Common Credit Scoring Models

Remember all those decisions involving your credit? Chances are very high that the credit score involved was generated by a company called, FICO. FICO holds a true monopoly on credit-based decisions, being involved in around 90% of them. That said, there are over 1,000 scoring models in the US, and even FICO has multiple versions of its own scores.

When you hear about credit scores other than FICO, you will likely first hear about VantageScore.

VantageScore was developed in the early 2000s through a collaboration of the three major consumer reporting agencies in an effort to counter FICO’s dominance. While its early versions looked much like school grades and grading percentages (900 to 990 equated to an A, 800 to 890 equated to a B, etc.), VantageScore has not taken off with most lenders.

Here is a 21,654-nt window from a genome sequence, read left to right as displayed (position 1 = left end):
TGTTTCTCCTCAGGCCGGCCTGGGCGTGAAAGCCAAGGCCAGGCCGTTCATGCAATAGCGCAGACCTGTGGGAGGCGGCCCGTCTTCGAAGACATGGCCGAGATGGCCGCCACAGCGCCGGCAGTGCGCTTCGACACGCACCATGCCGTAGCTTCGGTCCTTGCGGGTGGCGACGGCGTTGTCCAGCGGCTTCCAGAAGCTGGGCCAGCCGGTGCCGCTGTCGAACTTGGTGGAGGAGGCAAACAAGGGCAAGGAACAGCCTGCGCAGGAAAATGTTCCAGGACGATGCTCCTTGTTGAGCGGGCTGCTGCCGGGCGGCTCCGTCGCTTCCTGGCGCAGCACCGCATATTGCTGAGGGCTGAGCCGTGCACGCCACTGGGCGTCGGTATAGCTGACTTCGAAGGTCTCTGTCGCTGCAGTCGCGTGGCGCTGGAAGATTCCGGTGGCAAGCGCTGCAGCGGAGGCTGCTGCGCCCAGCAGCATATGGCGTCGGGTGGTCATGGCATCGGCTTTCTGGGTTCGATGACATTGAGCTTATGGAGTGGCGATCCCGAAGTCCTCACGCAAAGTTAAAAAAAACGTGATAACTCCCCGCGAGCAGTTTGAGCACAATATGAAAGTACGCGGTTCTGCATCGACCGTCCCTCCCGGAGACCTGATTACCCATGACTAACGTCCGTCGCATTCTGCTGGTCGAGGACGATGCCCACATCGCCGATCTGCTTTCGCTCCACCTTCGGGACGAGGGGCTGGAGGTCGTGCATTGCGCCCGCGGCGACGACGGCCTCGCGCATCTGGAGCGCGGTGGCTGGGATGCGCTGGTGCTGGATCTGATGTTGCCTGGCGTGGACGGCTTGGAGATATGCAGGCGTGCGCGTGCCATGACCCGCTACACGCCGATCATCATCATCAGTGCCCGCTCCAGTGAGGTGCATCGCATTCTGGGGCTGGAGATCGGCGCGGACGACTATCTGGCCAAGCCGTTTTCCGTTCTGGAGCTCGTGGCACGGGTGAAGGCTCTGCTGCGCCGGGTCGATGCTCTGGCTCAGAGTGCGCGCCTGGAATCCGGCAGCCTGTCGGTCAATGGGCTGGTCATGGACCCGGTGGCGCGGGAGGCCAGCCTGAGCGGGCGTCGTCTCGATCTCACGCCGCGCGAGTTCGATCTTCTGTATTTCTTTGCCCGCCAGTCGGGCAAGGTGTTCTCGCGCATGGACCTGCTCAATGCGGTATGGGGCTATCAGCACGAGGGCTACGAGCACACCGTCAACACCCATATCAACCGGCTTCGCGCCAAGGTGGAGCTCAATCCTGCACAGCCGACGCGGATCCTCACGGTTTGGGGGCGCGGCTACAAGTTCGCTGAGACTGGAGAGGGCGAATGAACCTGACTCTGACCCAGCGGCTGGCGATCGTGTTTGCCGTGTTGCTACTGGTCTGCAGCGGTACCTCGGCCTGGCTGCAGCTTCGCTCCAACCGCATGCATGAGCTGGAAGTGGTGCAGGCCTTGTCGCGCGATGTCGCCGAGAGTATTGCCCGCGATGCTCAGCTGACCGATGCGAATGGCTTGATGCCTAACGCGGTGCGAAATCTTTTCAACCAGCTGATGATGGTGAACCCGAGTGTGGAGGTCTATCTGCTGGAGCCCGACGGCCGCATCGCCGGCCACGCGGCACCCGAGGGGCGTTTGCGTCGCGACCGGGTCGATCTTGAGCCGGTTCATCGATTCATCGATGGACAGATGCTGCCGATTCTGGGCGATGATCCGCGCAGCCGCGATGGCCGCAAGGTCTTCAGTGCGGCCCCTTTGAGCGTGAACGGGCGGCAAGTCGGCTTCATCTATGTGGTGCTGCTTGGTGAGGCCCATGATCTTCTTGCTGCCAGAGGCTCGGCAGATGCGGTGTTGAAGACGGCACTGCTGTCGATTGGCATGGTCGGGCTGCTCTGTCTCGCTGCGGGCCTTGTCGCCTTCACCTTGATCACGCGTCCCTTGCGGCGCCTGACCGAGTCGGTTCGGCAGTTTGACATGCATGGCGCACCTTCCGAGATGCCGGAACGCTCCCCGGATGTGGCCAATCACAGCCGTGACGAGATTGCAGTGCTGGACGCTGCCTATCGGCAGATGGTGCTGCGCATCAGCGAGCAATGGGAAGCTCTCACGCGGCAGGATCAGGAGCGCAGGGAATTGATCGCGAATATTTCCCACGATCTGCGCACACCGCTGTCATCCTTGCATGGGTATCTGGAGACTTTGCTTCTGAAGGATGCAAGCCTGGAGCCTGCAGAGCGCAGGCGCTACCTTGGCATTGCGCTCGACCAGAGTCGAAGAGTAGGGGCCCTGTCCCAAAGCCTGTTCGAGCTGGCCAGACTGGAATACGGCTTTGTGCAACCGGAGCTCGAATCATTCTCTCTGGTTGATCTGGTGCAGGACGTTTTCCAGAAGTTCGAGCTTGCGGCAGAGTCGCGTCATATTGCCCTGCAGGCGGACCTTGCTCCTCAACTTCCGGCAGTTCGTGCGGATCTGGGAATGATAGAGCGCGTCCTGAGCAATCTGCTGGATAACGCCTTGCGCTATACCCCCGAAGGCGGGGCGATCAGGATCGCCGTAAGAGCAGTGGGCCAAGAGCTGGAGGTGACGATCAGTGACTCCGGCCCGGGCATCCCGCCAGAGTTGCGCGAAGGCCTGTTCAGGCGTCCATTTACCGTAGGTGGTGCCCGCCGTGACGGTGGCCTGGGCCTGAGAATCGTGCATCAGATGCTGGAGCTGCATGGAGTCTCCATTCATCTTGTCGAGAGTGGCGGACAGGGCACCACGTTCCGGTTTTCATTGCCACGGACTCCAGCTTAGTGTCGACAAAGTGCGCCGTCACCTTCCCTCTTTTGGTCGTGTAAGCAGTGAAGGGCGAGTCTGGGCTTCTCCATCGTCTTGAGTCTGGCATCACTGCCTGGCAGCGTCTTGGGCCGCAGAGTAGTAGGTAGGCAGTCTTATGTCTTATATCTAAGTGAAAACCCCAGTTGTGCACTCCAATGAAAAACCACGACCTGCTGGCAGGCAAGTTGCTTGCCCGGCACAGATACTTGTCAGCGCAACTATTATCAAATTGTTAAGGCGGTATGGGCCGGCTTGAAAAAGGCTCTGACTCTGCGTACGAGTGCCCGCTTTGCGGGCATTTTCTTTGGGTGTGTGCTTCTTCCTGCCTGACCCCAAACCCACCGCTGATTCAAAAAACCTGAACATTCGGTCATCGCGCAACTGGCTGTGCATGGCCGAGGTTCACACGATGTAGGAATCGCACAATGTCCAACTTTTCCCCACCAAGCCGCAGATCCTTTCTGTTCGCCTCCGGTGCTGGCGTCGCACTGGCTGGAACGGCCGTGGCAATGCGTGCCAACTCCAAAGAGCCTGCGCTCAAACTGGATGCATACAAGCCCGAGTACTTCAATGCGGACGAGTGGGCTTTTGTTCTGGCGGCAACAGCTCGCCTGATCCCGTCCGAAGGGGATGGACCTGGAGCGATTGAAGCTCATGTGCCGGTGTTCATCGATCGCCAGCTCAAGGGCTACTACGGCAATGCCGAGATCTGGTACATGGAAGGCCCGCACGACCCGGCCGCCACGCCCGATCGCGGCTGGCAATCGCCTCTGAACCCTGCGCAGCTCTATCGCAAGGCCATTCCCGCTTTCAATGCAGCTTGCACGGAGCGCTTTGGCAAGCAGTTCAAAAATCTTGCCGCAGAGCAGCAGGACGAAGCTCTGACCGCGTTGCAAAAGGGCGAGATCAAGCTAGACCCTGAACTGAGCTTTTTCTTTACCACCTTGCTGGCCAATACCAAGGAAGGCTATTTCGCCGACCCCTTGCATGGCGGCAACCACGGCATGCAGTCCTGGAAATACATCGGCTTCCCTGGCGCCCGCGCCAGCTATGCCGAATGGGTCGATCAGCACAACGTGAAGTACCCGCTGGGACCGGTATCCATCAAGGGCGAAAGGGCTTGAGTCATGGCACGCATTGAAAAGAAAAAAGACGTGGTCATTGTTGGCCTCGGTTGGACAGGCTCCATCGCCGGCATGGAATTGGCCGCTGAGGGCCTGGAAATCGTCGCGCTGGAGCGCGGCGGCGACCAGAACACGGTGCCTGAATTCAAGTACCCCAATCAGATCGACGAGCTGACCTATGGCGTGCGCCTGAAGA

Other scores available through the credit bureaus would include the Experian Plus and the TransRisk scores, being similar in calculations and formatting to common FICO scores.

If you’ve ever seen the FICO scoring system, you may have wondered why it is so quirky. Let’s see if that is the case in our next segment.

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